[Laughs] Let’s talk about Hot Summer Nights now. This is the festival’s 10th season. What were your goals when you launched this revamped summer festival in 2005? In what ways has it been most successful?

The idea was to reach a broader audience with a wider variety of concerts. … That involved convincing the board to spend a little more money on pop artists, so we could bring in people like Art Garfunkel. … And it proved that if you spend a little money, you reach out a little more with artists who have some broader appeal. But it wasn’t just in pop. … Another goal was to promote and to present the emerging generation of performing artists in classical. For some people, my soloists are, perhaps, a little young, but my philosophy has always been to promote and present the emerging generation of artists. …

In 2011, I made a conscious effort to expand the size of the orchestra, so we could play even more romantic repertoire, not just the Beethoven and Mozart, but the Tchaikovsky and the Brahms, so we could really be a symphony orchestra and not just a chamber orchestra, which it had been. I thought that was important to make everything broader.


You also look for opportunities to partner with other local artistic organizations, from the Missouri Contemporary Ballet to the Columbia Art League. Why are those partnerships important?

If you are building new audiences, you may be building it through people who have never been to a symphony concert before. I understand how, shall we say, intimidating a concert hall can be to people who have never been there. It can feel a little bit like church. I’m trying hard to break down any of those barriers. … As long as people don’t set fire to the building or throw beer cups at us while we’re playing, I think the audience experience should be — it should be entertaining. They’ve paid money to be entertained.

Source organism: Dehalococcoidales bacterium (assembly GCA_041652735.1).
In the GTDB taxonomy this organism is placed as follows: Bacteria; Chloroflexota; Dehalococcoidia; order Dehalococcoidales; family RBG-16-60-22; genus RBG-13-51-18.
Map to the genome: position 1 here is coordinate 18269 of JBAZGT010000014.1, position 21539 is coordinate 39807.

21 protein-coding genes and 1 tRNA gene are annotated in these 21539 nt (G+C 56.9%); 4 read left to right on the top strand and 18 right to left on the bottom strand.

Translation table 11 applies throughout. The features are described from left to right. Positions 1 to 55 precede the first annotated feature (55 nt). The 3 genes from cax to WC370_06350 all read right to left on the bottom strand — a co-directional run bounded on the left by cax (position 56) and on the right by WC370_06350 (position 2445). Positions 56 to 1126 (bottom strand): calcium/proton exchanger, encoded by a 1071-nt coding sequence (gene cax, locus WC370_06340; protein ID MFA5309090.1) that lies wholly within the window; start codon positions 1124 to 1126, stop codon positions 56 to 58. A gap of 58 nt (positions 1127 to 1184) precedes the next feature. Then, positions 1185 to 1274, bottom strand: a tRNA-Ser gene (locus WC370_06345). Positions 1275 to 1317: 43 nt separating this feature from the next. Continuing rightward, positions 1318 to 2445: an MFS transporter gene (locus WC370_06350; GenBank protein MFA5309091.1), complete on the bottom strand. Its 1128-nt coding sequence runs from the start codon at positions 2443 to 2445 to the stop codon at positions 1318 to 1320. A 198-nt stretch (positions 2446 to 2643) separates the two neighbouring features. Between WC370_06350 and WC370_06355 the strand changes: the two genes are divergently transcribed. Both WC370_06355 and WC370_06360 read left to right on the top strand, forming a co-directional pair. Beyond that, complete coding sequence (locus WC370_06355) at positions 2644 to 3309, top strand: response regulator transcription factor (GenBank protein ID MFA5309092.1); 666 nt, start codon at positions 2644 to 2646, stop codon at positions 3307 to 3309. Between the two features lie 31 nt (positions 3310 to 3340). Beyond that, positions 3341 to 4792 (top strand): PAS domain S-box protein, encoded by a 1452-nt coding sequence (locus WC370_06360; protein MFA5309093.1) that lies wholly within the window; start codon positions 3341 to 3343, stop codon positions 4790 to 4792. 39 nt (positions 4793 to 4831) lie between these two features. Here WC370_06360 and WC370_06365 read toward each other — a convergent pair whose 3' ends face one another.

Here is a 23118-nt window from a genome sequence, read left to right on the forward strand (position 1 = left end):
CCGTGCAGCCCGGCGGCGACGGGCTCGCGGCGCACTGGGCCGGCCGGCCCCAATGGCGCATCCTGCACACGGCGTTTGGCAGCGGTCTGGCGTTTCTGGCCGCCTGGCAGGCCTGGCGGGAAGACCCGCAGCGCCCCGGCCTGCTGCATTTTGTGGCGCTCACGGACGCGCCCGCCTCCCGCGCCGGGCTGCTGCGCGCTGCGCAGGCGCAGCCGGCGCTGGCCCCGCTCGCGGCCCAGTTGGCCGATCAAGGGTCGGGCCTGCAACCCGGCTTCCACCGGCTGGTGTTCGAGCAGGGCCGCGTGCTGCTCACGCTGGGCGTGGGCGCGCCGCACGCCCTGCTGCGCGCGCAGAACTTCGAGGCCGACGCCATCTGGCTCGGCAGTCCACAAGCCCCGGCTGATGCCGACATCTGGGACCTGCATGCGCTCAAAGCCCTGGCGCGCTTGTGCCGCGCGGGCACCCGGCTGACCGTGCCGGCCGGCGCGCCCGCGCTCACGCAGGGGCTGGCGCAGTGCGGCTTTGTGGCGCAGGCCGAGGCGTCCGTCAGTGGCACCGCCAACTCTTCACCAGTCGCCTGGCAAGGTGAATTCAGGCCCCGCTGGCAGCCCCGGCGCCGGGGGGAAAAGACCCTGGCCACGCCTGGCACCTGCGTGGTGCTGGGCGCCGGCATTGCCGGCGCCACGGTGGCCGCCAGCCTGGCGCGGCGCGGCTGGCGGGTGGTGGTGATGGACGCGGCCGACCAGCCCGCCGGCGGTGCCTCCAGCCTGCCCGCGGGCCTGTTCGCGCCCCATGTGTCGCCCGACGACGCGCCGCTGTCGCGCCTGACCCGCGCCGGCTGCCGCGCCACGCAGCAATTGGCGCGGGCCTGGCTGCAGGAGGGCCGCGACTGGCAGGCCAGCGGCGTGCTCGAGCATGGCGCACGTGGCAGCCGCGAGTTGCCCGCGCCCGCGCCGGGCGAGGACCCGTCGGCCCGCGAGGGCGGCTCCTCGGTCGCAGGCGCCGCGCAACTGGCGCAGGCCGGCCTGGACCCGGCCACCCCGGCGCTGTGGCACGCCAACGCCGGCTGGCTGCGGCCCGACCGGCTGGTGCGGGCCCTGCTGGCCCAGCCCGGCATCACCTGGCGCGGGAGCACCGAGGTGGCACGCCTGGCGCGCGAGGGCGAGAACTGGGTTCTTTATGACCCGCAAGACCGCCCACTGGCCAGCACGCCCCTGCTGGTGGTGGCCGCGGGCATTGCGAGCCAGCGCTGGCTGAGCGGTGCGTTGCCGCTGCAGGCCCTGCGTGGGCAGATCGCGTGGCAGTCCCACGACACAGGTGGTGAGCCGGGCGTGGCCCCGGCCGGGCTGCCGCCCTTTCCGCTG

You know, the entertainment dollar is a very broad dollar. It includes baseball games, movies, theater performances, rock concerts, strip clubs — I mean it’s pretty broad, and we are at one end of that: a concert hall, the one place where you can’t move. In the movie theater, you can get up and eat popcorn while you’re watching and snuggle up with your honey bunny, and there’s a little kissing in the back row.  That’s supposedly not allowed in a concert hall. I mean, I want people to be respectful of others, but if you want to holler and cheer at the end of a piece, go ahead! It would be great. That’s the way they did it in the 18th century.

So, back to the question, the reason for collaborating with others is because it makes it not just about music. … If I’m doing a program on science and music and I bring in [the PBS character] Sid the Science Kid — which I’m not, but if I could get Sid the Science Kid — then I’ve opened myself up to a whole new interest level, parents who watch “Sid the Science Kid” or whose kids are interested in science — who haven’t been interested in music but now we’re trying to show the link between the two. Or for [the upcoming concert] “The Color of Music” [which will include a children’s painting contest] — lots of kids like to draw, so we’re allowing them to draw at the concert.


You are serious about making it fun.

I use the three Es: entice, educate and entertain. That’s our goal. People who come to a symphony orchestra think less about the entertainment side. They think [speaking in a low, bored voice], “Ah, my wife’s taking me to the symphony to be educated,” when they should be saying [in a loud, folksy voice], “My wife’s taking me to the symphony to be entertained! [long pause] And maybe I’ll be educated at the same time.” That’s the way I want people to view us.

It’s got to be a friendly place, and I don’t think it’s as friendly as it could be, so I’m going to make the concert hall a friendlier place.




Hot Summer Nights: July Shows

Patriotic Pops
Wednesday, July 2, 7:30 p.m.

Masterworks: Grand Opera Matinee
Sunday, July 6, 3:00 p.m.

Chamber Recital
Monday, July 7, 7:00 p.m.
Broadway Christian Church

Family: The Color of Music
Wednesday, July 9, 6:30 p.m.

Pops: Elvis at the Symphony
Friday, July 11, 7:30 p.m.

Masterworks: Orchestral Fireworks
Saturday, July 12, 7:30 p.m.

All shows are at the Missouri Theatre, except for the Chamber Recital. See Prime Time Calendar for more details.